Here’s a good clue as to why Google should be interested in Twitter. It’s not just search. It’s currency. Google isn’t good at currency. It needs content to ferment; it needs links and clicks to collect so PageRank can determine its value.
But in this report (full PDF here), Google chief economist Hal Varian and analyst Hyunyoung Choi demonstrate that Google search trends are good at predicting the present. That is, rather than waiting weeks or even a month to get aggregated figures on auto, retail, home, or travel sales to be collected and analyzed and released, Google search patterns can give a good indication of sales now.
Note that to do that, Google’s value is not in its analysis of content but in its collection of our behavior, which is faster.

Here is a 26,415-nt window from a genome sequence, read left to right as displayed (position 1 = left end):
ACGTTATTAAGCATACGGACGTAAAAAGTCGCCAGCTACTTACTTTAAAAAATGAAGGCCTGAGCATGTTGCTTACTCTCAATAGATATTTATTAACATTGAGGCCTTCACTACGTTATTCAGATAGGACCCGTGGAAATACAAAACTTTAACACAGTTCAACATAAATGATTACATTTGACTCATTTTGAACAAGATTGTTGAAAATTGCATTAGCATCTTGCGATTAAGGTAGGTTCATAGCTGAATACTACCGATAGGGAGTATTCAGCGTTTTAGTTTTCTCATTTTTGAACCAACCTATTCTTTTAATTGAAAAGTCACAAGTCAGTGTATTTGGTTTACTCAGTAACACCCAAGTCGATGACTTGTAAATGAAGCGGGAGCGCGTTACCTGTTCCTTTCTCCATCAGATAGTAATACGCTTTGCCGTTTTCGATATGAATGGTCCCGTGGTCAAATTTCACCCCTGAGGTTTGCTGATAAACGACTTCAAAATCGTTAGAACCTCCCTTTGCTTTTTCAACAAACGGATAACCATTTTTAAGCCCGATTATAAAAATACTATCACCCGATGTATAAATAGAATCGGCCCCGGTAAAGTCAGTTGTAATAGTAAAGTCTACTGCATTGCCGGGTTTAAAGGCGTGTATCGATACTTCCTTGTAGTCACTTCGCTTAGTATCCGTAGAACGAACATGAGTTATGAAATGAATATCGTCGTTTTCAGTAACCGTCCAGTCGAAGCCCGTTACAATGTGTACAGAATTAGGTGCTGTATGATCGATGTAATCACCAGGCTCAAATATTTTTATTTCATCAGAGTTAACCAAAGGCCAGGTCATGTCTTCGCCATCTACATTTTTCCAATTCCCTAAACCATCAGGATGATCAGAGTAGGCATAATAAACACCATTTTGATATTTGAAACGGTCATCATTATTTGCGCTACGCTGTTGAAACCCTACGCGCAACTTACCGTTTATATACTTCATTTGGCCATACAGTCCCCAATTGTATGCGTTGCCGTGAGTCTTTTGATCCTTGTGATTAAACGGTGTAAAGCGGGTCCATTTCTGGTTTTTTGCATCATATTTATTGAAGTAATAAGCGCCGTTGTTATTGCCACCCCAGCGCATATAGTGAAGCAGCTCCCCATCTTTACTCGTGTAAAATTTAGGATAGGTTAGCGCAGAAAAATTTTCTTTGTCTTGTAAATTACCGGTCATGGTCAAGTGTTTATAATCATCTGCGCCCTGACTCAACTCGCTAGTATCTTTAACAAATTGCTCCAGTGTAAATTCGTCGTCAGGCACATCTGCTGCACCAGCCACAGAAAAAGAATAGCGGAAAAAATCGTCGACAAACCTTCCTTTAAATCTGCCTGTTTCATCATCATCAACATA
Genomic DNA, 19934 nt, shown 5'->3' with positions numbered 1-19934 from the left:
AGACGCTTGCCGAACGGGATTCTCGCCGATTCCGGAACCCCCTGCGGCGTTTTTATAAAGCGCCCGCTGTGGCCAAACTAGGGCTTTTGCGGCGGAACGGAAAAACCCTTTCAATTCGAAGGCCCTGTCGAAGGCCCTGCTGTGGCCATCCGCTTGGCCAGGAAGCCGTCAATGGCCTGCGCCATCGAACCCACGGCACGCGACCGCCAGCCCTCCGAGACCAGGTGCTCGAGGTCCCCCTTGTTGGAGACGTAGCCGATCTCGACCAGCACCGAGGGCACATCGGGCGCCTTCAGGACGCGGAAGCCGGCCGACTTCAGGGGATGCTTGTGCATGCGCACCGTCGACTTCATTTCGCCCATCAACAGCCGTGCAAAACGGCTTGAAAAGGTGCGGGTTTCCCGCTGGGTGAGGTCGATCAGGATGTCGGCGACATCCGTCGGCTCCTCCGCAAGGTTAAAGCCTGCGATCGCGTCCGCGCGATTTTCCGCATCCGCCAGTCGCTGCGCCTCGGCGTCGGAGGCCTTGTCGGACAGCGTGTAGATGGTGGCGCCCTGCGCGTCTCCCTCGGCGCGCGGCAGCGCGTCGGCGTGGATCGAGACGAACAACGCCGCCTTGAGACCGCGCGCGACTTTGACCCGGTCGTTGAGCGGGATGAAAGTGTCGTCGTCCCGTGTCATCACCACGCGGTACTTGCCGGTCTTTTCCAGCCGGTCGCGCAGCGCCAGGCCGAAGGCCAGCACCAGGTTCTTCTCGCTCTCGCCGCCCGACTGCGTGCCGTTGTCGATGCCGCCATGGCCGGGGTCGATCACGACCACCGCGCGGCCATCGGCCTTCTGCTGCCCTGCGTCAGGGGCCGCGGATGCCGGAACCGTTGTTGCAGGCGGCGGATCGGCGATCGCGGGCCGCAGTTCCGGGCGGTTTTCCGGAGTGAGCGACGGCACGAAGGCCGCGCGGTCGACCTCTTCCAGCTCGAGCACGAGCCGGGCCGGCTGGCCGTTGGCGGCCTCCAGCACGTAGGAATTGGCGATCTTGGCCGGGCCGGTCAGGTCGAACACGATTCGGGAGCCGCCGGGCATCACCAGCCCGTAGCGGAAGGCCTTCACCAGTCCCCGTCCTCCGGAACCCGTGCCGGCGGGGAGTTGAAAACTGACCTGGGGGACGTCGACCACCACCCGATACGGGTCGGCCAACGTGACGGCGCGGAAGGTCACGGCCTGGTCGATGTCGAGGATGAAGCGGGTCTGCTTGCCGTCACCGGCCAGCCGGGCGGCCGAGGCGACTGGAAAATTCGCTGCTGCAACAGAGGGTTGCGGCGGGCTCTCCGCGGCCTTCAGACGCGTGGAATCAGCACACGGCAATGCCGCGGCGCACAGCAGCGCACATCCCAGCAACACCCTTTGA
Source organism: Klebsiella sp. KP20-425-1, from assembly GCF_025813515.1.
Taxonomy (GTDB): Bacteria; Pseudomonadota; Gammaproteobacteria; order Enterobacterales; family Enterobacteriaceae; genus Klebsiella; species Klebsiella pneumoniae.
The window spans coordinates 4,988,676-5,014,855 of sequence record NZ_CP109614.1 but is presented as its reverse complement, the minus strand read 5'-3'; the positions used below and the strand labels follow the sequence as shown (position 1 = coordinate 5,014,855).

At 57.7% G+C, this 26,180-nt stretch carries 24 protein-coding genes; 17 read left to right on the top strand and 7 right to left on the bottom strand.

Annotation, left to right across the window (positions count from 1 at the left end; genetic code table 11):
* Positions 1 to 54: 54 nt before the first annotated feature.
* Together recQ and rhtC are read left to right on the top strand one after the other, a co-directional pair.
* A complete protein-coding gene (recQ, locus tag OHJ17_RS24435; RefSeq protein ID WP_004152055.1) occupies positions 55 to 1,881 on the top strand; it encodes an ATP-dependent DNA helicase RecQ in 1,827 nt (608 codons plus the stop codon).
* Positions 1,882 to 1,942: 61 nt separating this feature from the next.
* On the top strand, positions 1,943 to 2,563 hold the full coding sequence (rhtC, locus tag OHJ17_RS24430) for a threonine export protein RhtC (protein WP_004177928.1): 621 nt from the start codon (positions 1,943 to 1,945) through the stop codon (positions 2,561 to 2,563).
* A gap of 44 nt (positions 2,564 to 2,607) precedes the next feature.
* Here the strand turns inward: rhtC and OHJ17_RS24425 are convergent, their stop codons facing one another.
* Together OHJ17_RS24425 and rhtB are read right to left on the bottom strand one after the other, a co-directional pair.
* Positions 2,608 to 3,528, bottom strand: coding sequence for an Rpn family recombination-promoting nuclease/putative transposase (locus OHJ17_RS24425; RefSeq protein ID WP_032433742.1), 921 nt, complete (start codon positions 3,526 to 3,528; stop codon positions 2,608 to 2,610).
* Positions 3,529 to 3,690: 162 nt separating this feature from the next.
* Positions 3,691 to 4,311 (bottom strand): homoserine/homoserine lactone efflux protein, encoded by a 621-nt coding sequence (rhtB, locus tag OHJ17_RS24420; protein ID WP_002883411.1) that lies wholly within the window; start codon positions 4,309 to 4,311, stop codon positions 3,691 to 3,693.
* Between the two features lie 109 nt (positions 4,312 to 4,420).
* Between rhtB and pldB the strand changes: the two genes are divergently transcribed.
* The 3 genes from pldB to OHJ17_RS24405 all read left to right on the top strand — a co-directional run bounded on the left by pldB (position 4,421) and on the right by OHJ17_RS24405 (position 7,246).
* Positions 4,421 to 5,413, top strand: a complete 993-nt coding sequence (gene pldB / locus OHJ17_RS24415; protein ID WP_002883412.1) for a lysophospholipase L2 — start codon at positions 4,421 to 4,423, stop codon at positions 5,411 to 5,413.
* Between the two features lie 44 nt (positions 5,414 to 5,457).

Of course, Twitter is even faster, even more immediate. It collects what we’re doing and talking and thinking of doing right now. I’d love to see Varian et al take its data and put it through their algorithms.
Imagine the value of that knowledge, harnessed, for retail and manufacturing forecasting, stock and currency trading, and politics. There’s the vein of value in Twitter. Monetizing it may not come from advertising but from knowledge.
When analyzing the value of enterprises in the digital economy, it’s important to figure the value of its knowledge. I argue in my book that Amazon is really a knowledge company, that delivering books and stuff - atoms - is the price it pays to know more about our shopping than any other company on earth. Google knows the most about what we’re looking for. With maps and mobile, Google is also trying to be the company that knows where we are. Facebook knows the most about our relationships. And Twitter is headed to knowing more about what we’re doing and thinking. (Next: just wi-fi the brain.)